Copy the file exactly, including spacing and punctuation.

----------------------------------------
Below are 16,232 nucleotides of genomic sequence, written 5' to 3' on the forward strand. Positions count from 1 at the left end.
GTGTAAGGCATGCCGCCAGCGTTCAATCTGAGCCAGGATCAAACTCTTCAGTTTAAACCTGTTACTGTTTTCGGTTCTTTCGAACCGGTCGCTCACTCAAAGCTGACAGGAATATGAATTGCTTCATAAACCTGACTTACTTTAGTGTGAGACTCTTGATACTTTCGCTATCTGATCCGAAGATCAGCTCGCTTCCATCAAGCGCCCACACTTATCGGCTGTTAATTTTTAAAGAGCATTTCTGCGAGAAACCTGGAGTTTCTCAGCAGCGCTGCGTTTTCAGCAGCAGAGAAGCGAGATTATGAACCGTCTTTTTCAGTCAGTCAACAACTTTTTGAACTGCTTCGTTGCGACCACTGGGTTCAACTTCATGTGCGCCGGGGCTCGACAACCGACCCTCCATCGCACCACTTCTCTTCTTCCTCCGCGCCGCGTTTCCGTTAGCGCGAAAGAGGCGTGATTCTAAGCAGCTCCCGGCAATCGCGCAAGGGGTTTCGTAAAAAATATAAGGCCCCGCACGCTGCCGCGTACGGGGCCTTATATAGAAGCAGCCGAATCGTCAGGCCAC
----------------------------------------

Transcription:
Below are 16,232 nucleotides of genomic sequence, written 5' to 3' on the forward strand. Positions count from 1 at the left end.
GTGTAAGGCATGCCGCCAGCGTTCAATCTGAGCCAGGATCAAACTCTTCAGTTTAAACCTGTTACTGTTTTCGGTTCTTTCGAACCGGTCGCTCACTCAAAGCTGACAGGAATATGAATTGCTTCATAAACCTGACTTACTTTAGTGTGAGACTCTTGATACTTTCGCTATCTGATCCGAAGATCAGCTCGCTTCCATCAAGCGCCCACACTTATCGGCTGTTAATTTTTAAAGAGCATTTCTGCGAGAAACCTGGAGTTTCTCAGCAGCGCTGCGTTTTCAGCAGCAGAGAAGCGAGATTATGAACCGTCTTTTTCAGTCAGTCAACAACTTTTTGAACTGCTTCGTTGCGACCACTGGGTTCAACTTCATGTGCGCCGGGGCTCGACAACCGACCCTCCATCGCACCACTTCTCTTCTTCCTCCGCGCCGCGTTTCCGTTAGCGCGAAAGAGGCGTGATTCTAAGCAGCTCCCGGCAATCGCGCAAGGGGTTTCGTAAAAAATATAAGGCCCCGCACGCTGCCGCGTACGGGGCCTTATATAGAAGCAGCCGAATCGTCAGGCCAC